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'Healthy' patients at high risk of cardiac death identified
Date:2/15/2011

The way the heart responds to an early beat is predictive of cardiac death, especially for people with no conventional markers of cardiovascular disease, according to new research from Washington University School of Medicine in St. Louis.

The conventional risk factors, such as high cholesterol, smoking, diabetes and high blood pressure, account for many but not all deaths from cardiovascular causes. As a result, doctors are always searching for better ways to identify patients at risk of cardiac death.

The new research indicates that an abnormal response to an early beat in the left ventricle, the heart's main pumping chamber, can identify high-risk patients even when they have no other evidence of cardiovascular disease.

"These are people we do not expect to die of cardiac causes," says Phyllis K. Stein, PhD, research associate professor of medicine and director of the Heart Rate Variability Laboratory at the School of Medicine. "They appear healthy, but they're not. We have shown a way they're not healthy that isn't showing up using standard tests."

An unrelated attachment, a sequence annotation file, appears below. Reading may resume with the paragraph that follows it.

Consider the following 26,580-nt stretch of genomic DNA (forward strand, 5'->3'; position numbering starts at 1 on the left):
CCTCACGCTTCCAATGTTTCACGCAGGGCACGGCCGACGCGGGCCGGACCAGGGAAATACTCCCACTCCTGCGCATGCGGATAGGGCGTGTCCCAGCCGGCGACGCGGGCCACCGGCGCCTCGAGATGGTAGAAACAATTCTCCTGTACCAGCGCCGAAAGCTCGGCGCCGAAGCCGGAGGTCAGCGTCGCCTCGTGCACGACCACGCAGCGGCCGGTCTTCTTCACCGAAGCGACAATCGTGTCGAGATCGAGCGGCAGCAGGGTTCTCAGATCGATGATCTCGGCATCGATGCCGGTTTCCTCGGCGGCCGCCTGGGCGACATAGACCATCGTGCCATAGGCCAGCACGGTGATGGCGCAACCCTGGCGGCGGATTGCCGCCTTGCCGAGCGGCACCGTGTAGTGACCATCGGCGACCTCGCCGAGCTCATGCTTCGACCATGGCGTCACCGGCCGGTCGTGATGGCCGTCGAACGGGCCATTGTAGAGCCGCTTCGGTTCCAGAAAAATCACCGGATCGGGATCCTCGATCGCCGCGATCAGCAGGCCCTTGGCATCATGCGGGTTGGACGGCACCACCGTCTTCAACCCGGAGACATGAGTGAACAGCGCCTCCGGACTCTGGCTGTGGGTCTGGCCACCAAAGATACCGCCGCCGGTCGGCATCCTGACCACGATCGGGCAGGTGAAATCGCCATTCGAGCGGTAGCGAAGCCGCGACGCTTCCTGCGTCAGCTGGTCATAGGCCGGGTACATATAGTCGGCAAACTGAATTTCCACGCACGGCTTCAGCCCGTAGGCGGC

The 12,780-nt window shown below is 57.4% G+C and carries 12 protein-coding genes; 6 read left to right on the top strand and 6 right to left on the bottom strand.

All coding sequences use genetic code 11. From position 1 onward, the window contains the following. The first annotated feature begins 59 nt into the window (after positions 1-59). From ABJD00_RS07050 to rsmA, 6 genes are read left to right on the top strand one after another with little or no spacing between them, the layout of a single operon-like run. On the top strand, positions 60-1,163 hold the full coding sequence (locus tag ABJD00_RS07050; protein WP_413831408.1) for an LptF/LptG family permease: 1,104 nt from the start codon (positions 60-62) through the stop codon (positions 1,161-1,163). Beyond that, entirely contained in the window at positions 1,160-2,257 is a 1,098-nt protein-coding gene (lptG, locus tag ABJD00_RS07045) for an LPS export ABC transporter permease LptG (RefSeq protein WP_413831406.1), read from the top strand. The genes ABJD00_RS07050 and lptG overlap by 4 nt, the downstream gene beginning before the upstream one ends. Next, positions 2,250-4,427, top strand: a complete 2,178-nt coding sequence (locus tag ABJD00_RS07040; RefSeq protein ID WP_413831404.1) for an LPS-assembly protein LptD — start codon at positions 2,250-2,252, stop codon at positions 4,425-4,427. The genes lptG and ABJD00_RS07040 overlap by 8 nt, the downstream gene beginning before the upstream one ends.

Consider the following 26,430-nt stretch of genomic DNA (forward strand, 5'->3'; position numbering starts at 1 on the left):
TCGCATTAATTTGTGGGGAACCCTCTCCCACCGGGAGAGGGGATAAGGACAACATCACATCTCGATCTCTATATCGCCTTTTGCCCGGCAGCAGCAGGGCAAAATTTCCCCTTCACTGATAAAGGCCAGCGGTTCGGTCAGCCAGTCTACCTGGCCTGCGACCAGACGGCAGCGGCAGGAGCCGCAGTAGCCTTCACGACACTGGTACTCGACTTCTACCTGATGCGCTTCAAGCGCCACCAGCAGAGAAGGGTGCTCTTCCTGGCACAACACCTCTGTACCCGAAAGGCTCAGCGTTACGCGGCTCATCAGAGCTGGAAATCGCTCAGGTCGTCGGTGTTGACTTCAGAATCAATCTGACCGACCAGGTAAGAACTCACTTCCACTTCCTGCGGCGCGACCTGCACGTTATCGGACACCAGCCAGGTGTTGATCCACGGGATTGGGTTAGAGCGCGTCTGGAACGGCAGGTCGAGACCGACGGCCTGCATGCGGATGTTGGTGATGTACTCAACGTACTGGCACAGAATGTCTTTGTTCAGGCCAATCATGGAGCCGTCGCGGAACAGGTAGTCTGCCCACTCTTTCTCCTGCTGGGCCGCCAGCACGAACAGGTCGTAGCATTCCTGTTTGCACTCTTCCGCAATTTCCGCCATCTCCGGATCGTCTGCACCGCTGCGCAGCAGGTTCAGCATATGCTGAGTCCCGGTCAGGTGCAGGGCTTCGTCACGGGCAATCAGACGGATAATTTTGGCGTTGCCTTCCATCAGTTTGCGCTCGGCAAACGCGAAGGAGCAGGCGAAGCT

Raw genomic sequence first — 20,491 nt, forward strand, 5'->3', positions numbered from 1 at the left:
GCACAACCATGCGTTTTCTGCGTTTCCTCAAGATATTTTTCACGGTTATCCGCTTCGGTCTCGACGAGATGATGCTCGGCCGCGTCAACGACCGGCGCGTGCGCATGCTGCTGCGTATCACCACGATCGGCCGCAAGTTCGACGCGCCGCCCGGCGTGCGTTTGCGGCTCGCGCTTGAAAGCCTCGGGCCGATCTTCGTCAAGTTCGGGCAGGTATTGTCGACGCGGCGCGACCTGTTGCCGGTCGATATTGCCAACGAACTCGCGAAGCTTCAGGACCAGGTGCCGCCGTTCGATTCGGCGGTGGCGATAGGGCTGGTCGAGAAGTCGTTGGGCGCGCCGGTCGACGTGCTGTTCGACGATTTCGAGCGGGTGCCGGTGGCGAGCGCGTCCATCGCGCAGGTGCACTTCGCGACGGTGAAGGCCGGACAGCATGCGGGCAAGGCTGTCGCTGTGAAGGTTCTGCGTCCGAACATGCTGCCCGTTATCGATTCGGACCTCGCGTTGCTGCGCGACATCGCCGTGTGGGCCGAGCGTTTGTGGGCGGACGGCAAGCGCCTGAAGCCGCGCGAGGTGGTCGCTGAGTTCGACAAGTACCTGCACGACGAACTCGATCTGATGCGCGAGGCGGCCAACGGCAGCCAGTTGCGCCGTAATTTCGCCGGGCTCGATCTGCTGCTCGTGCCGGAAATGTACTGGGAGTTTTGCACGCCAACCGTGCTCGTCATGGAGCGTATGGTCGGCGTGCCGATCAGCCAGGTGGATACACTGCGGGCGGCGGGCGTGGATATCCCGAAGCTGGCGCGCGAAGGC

The work appears Feb. 15 in the Journal of Cardiovascular Electrophysiology.

A ventricular premature beat (VPB) occurs when the ventricle gets an inappropriate signal causing it to beat before it should. VPBs are common, even in healthy people. The question is not whether VPBs occur, but how the body responds to them. The heart's response to a VPB is called heart rate turbulence. It can be measured with a Holter monitor, a device worn for 24 hours that records a person's electrocardiogram, the electrical signals produced by the heart.

When the ventricle beats early, the heart has not finished filling and it pumps less blood to the body than it should. To compensate, the heart rate speeds up to increase blood flow.

But an early beat also empties the heart early, leaving extra filling time afterward. So on the second beat after the VPB, the heart
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Contact: Julia Evangelou Strait
straitj@wustl.edu
314-286-0141
Washington University School of Medicine
Source:Eurekalert

Page: 1 2 3

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